What Is a Buyer’s Market?

Buyer's Market Explained in Less Than 4 Minutes

Definition

A buyer’s market occurs when there are more properties for sale than there are buyers to purchase them.

Smiling, embracing couple in front of new home
Photo:

MoMo Productions / Getty Images

Definition and Example of a Buyer’s Market

Having more homes on the market than there are buyers to purchase them results in a buyer’s market. Homes tend to stay on the market for longer when this happens, and sellers must work harder to attract interest from buyers. This means they’re often more willing to negotiate. A seller is more likely to settle for more contingencies and a lower purchase price. They might cover some of the closing costs just to close the deal.

The average time a home remains on the market in a buyer’s market is longer than it is during a seller’s market. Homes spent an average of 25 days on the market before going under contract during a seller's market that occurred in 2020. This was down from 30 days on the market in 2019, according to Zillow. 

Note

The average time it takes to sell varies depending on the market. Location, the time of year, and the availability of properties can all affect these timelines as well.

How a Buyer’s Market Works

Those looking to buy a home are better positioned to get what they want when there are more homes on the market than there are buyers. Sellers are competing for the same few buyers.

A buyer’s market lets the buyer lead the negotiations. They may want to ask for concessions, such as the seller covering closing costs, and additional inspections. These provisions will minimize their out-of-pocket expenses and better vet the home.

Some common concessions to consider asking for include:

  • The seller covering closing costs, such as inspection fees, title insurance costs, and transfer taxes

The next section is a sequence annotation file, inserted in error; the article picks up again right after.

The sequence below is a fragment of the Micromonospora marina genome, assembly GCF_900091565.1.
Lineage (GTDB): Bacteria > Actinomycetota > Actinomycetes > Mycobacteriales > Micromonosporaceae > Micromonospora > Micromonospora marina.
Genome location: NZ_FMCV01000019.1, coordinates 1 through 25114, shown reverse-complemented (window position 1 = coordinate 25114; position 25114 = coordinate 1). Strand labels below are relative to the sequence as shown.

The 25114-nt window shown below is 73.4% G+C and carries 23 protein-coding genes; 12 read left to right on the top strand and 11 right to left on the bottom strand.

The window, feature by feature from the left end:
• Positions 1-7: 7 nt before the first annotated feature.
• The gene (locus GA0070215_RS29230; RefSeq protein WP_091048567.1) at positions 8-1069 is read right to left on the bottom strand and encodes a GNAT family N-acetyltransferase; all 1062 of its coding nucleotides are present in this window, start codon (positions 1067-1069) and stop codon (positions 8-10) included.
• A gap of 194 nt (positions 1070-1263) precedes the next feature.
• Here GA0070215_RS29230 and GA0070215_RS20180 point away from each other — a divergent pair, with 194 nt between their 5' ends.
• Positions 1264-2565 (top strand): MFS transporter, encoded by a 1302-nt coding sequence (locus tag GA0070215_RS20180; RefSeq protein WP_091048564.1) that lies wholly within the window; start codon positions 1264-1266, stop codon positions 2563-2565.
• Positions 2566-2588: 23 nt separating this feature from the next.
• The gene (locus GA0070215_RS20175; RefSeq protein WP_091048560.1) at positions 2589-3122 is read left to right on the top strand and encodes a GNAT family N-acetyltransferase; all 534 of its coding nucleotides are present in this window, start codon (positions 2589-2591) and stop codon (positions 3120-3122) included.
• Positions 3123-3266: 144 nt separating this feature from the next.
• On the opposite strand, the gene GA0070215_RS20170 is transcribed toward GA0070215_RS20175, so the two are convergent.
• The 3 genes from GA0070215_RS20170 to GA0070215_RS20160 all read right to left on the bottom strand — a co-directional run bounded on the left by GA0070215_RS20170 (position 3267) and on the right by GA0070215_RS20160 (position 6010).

• The seller paying for home repairs, such as those found during inspections
  • The seller paying for new appliances, if necessary
  • The seller paying moving costs

Note

The seller will have to negotiate with the buyer and will likely have to agree to some concessions in a buyer's market.

A buyer may also choose to offer less than the list price, especially if the property has been on the market for a significant period of time.

But real estate markets are cyclical. Drastically increased home prices and a surge in home listings during a seller’s market can turn things around into a buyer’s market. 

Buyer’s Market vs. Seller’s Market

Buyer's Market Seller's Market  
Too many homes, too few buyers Too many buyers, too few homes
Sellers are willing to negotiate Buyers are willing to negotiate
Home might sell at or under list price Multiple offers on a home can drive the list price up

The Bottom Line

It may be in your best interest to wait to sell your home in a buyer's market if you can do so. A seller’s market is a difficult time to be a buyer, but a seller could get tens of thousands of dollars above their asking price if they're a seller in a seller’s market.

Key Takeaways

  • A buyer’s market occurs when there are too many homes on the market and not enough demand from buyers.
  • A buyer's market puts the purchaser in a position of power when it comes to home selection and negotiations.
  • Waiting for a buyer’s market may allow a buyer to negotiate the best purchase offer.
  • A buyer’s market usually isn't a good time to sell.

Frequently Asked Questions (FAQs)

How has the ongoing COVID pandemic affected the real estate market since 2020?

The number of homes available for sale had plummeted by April of 2021, according to the Board of Governors of the Federal Reserve System, prompting a seller's market. Home prices soared during the late pandemic as a result. Some of this can be attributed to more people working from home during this time and not being in a position to easily sell and relocate.

Are there any limits to how much sellers can contribute to closing costs as a concession?

Conventional loans can limit a seller's contributions to closing costs to no more than 3% of the sales price, depending on the amount of the down payment. But the limit is 6% for FHA loans.

Was this page helpful?
Sources
The Balance uses only high-quality sources, including peer-reviewed studies, to support the facts within our articles. Read our editorial process to learn more about how we fact-check and keep our content accurate, reliable, and trustworthy.
  1. Real Estate Board of Greater Vancouver. "What's the Difference Between a Buyer's and Seller's Market?"

  2. Zillow. "What Is the Average Time To Sell a House?"

  3. USMortgageCalculator.org. "What Are Seller Concessions and Why Do They Matter When Buying a Home?"

  4. Board of Governors of the Federal Reserve System. "Housing Market Tightness During COVID-19: Increased Demand or Reduced Supply?"

  5. Metroplex Mortgage Services. "How Much Can a Seller Pay in Closing Costs?"

Related Articles